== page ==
A couple of days ago it was revealed that the German government and Lufthansa Group had tentatively come to an agreement for up to €9 billion in aid. Well, that plan has hit a roadblock.
Lufthansa board rejects bailout package
During a meeting today, the Lufthansa Group Supervisory Board has discussed the package offered by the Economic Stabilization Fund (WSF) of the Federal Republic of Germany.
Based on the conditions indicated by the EU Commission, the Supervisory Board has been unable to approve the current package in connection with EU conditions. At the same time, it has acknowledged that the current option is the only viable alternative for maintaining solvency, leaving the airline in a tough situation.
What EU Commission terms is Lufthansa not happy with?
As you may recall, back when Lufthansa was in discussions with the German government, one of the main concerns was the government taking an active role in managing the airline. While the government would own a 20% stake in the airline, surprisingly that’s not the concern of the Supervisor Board (probably because the country would take a mostly hands-off approach to the investment).
Rather the concern involves the conditions that the EU Commission would potentially place on the airline. Generally EU member states are prohibited from providing financial aid to national airlines because of the impact it can have on fair competition.
In light of the current pandemic regulations have been loosened somewhat, but the concern is that Lufthansa may be required to give up some of their slots in Frankfurt and Munich in order to ensure sufficient competition.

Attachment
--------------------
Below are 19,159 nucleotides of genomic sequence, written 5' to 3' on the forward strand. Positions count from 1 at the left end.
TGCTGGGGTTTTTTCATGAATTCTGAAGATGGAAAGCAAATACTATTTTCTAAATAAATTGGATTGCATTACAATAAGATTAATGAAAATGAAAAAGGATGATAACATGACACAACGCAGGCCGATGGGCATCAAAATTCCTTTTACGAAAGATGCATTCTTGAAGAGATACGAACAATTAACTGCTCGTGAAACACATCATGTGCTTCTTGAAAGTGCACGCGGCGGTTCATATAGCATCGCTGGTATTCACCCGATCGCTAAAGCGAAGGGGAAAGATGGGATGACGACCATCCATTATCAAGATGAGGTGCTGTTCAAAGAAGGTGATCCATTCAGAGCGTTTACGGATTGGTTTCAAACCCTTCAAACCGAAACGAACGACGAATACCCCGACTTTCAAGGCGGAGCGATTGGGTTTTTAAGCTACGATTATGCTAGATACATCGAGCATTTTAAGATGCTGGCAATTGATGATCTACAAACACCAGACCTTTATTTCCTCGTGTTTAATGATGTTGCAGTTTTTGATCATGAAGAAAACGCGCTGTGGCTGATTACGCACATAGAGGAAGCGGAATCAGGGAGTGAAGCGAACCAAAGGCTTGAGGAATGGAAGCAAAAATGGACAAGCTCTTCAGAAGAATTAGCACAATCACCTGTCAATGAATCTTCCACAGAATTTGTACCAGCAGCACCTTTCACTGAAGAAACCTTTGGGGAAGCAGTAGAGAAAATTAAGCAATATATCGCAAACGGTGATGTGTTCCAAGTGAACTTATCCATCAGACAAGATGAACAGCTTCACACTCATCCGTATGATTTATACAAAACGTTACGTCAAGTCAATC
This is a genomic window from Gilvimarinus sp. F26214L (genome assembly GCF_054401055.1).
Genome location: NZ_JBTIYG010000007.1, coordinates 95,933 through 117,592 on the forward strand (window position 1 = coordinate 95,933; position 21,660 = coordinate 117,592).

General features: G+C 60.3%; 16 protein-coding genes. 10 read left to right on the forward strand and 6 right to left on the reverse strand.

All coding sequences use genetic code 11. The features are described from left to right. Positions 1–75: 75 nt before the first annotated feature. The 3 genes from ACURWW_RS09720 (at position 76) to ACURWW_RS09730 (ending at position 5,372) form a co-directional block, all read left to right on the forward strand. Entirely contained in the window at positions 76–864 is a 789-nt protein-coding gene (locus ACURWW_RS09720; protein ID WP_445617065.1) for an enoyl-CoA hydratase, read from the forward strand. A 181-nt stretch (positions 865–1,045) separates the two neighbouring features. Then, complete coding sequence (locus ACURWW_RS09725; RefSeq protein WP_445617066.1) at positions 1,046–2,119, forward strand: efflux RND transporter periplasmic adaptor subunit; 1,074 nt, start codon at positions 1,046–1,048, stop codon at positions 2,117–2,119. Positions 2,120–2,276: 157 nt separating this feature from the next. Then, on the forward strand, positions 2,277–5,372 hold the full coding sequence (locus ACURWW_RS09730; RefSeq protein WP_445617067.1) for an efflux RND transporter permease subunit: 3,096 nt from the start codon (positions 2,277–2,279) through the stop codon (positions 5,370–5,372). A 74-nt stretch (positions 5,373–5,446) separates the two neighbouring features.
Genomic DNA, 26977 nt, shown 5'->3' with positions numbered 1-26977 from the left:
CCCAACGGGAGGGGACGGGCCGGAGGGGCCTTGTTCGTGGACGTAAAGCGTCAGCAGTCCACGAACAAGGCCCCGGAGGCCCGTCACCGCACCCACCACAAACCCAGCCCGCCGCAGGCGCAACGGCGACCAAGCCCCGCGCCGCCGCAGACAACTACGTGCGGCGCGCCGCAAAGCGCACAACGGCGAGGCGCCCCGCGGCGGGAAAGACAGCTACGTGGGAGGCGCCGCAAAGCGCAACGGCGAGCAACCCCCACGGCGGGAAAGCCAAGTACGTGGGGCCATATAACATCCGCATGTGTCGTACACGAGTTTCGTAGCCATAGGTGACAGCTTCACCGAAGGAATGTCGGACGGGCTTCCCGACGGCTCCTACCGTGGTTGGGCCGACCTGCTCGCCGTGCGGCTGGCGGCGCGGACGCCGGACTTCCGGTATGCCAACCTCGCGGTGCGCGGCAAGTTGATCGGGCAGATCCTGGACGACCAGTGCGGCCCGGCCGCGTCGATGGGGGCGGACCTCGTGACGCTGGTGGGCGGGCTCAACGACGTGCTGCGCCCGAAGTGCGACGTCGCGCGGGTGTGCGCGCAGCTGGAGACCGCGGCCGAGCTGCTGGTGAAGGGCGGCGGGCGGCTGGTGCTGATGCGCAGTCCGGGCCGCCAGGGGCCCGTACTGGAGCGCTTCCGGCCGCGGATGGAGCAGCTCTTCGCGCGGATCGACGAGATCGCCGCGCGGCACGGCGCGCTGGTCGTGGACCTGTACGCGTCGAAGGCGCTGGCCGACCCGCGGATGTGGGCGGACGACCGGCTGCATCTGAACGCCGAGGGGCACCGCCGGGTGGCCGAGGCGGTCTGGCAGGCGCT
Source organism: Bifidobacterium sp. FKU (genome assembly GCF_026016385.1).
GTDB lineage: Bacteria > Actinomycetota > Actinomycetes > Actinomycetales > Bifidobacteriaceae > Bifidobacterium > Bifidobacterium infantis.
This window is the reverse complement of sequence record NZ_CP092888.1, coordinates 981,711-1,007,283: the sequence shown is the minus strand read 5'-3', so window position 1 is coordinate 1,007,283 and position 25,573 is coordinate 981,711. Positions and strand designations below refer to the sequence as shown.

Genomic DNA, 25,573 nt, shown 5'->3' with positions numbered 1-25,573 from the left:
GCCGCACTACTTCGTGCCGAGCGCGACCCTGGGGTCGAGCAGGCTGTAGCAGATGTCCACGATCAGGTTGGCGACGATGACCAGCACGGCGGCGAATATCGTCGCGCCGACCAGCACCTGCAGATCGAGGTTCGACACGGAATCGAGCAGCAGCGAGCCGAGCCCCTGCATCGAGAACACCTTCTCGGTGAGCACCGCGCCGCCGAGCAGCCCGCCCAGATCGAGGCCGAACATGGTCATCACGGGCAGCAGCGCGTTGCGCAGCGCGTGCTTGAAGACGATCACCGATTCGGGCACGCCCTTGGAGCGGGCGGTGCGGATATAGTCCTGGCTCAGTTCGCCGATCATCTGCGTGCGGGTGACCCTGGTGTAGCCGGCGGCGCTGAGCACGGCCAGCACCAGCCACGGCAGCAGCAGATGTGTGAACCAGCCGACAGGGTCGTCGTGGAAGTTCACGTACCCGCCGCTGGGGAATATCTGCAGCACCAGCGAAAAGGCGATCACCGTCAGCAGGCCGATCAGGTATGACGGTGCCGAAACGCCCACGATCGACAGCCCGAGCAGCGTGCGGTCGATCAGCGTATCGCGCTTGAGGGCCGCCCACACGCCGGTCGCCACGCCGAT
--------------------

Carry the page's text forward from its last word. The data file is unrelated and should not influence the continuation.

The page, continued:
As Lufthansa views it, this would lead to a weakening of Lufthansa’s hubs in Frankfurt and Munich, and the resulting economic impact on the company and on the planned repayment of the aid needs to be analyzed further.
Ryanair Group CEO Michael O’Leary called Germany’s aid to Lufthansa “illegal,” and vowed to fight it. I guess he’s somewhat getting his way here, at least in the short term.
Personally I’m very supportive of bringing some more competition to the German aviation market, given the near monopoly that Lufthansa has had for so long as a national airline, especially with airberlin going out of business.
We’ll have to see how this situation evolves. Lufthansa Group’s Supervisory Board isn’t approving the bailout package as was agreed upon, based on concerns about restrictions that the EU Commission could place on the airline.
I’m curious to see how this plays out, given that it’s also acknowledged that this is the only viable path forward for Lufthansa…